Situated at the northernmost point of Cumberland Valley between Wills Mountain on the west and Evitts Mountain on the east, Bedford (initially called Raystown) was established at the point where the Raystown Branch of the Juniata River cuts through Evitts Mountain. A strategic site, important in the campaigns of the 1750s against the French and their Indian allies, it was a good place for traders to settle in the 1760s. Fort Bedford (demolished in 1758; museum constructed in 1958, north end of S. Juliana Street) was not too isolated from Fort Cumberland, Maryland, to the southwest, which opened the possibility of new markets on the frontier. The first permanent settlers, all Scots-Irish, arrived in the early 1760s. In 1765, John Lukens was ordered by Pennsylvania's royal governor, John Penn, to lay out two hundred lots, lanes and alleys, and a “commodious square.” He submitted the plan in 1766.
In 1793, the state legislature appropriated funds to upgrade the Great Pennsylvania Road between Philadelphia and Pittsburgh, which roughly followed the route of the old Forbes Road. Within a decade, a constant stream of Conestoga wagons and stagecoaches making the journey from east to west flowed through Bedford. In 1794, Bedford played a strategic role as the rendezvous point for 7,000 federal troops called out to subdue the Whiskey Rebellion. President George Washington came to Bedford to command the troops. He stayed for four days in the Espy house on Pitt Street ( BD10). This was the only time in the nation's history that a sitting president took to the field to command his troops.
Although located at the intersection of a major north–south route through Cumberland Valley and an east–west route through the Allegheny Mountains, Bedford was never a manufacturing town. It prospered as the county seat and as a transportation hub providing food and lodging to travelers. It was not until twenty years after the Pennsylvania Railroad connected Pittsburgh and Philadelphia in 1852 that Bedford finally established a rail connection.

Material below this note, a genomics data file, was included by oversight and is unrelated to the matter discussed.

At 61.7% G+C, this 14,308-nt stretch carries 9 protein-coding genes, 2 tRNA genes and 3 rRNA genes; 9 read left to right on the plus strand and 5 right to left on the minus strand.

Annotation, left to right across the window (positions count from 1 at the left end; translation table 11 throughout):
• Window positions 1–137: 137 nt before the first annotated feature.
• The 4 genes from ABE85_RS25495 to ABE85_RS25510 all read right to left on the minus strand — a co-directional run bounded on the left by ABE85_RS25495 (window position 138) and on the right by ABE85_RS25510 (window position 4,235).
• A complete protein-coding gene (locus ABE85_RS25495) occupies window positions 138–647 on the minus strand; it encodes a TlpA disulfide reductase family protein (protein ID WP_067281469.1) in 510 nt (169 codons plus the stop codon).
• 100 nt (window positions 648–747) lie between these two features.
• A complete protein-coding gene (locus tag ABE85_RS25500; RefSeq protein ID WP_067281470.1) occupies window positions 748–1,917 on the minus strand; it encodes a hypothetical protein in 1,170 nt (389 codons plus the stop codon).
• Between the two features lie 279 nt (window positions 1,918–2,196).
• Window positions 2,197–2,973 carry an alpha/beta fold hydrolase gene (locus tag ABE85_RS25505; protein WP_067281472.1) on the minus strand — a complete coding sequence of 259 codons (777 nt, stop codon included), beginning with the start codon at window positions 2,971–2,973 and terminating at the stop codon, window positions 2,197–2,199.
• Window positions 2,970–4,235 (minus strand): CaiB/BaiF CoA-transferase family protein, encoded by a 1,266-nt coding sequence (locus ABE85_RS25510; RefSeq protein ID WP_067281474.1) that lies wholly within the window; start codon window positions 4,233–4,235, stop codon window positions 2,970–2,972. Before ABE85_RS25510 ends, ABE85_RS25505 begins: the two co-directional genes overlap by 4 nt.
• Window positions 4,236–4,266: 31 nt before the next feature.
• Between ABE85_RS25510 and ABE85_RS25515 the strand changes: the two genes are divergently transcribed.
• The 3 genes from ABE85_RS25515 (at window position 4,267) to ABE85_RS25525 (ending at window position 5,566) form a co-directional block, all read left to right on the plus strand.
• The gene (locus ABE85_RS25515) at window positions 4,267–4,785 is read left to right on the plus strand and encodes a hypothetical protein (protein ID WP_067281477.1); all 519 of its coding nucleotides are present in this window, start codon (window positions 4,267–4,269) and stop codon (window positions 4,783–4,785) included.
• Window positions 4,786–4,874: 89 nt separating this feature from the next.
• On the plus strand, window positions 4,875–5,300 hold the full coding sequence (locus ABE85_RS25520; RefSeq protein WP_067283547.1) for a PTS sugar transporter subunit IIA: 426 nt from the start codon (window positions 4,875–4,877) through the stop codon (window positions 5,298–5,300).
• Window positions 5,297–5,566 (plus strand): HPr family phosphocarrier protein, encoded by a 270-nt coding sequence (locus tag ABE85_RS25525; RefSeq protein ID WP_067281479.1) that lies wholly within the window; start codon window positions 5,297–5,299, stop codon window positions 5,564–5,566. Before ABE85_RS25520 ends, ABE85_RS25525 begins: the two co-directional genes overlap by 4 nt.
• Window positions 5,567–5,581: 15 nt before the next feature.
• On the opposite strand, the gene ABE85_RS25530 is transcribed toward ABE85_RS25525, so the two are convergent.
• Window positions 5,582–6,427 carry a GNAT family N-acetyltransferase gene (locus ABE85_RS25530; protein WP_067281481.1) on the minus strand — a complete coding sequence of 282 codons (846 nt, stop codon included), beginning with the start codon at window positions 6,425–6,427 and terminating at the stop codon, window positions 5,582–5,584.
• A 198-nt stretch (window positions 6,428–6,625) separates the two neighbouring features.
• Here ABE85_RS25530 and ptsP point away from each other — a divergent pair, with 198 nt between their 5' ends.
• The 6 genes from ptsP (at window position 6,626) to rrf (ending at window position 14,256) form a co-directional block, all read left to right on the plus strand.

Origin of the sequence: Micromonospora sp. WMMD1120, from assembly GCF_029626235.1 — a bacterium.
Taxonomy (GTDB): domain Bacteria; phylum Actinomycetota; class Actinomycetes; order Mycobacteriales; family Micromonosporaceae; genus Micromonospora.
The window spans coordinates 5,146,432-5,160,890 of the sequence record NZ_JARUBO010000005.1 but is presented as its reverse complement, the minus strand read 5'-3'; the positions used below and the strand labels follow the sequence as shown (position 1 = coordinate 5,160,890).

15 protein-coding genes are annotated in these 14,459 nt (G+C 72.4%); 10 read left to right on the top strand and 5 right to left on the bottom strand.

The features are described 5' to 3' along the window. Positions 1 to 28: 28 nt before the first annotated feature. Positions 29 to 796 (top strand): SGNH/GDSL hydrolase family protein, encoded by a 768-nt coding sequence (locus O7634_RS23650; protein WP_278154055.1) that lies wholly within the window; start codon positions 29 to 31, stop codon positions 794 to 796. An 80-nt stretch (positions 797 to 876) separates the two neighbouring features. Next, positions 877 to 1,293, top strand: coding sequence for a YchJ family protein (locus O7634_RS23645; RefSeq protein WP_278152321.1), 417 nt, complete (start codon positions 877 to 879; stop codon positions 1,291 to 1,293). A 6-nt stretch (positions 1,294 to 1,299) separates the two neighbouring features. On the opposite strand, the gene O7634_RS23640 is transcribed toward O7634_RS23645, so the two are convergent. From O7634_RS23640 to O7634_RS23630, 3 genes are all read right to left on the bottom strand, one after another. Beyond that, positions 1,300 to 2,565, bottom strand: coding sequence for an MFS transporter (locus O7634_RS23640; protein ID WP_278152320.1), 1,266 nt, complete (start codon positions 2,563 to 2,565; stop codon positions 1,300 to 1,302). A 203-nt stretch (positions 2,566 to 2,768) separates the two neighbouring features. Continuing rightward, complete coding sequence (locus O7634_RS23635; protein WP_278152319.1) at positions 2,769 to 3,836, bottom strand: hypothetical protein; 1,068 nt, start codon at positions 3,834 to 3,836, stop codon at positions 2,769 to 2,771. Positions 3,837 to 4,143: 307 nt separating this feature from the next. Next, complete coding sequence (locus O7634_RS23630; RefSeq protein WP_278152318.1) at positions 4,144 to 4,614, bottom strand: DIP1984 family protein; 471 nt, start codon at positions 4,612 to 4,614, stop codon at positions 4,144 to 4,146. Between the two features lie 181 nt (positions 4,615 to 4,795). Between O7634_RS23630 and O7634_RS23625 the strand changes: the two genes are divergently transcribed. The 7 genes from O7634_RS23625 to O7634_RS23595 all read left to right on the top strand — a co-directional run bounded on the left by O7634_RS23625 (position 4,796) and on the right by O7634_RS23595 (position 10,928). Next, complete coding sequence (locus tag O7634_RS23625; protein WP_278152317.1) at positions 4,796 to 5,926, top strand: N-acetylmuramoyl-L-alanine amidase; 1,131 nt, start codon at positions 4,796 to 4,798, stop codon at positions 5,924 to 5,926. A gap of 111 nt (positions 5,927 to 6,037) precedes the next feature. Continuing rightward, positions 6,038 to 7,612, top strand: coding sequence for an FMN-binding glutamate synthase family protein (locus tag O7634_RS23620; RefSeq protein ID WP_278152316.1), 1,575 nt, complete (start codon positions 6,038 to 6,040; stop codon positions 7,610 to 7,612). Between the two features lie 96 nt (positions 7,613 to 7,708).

Bedford's buildings date as early as the late eighteenth century ( BD10). Between 1814 and the 1850s, Solomon Filler (1797–1855) designed handsome Federal and Greek Revival brick buildings in Bedford, which remain remarkably intact ( BD1, BD8, BD11). The commercial district has several Second Empire buildings in the 100 block of E. Pitt Street, as well as the Hotel Pennsylvania, a five-story maroon brick building c. 1910. Contractor-builder George Harrison Gibboney (1859–1929) built at least five homes in Bedford in the first decades of the twentieth century, and many more in the Everett area, where his Cottage Planing Mill operated. Bedford's modern commercial growth has remained just far enough north of the city that the character of its older commercial and civic functions downtown has survived. The influx of visitors to the Bedford Springs Hotel after 1806 ( BD16) and, after the Civil War, to the Chalybeate Springs Hotel ( BD15), made Bedford a traveler's destination. Although the means of transportation changed from carriages to railroads and, in the 1920s, to automobiles, tourism in Bedford County itself has changed very little.
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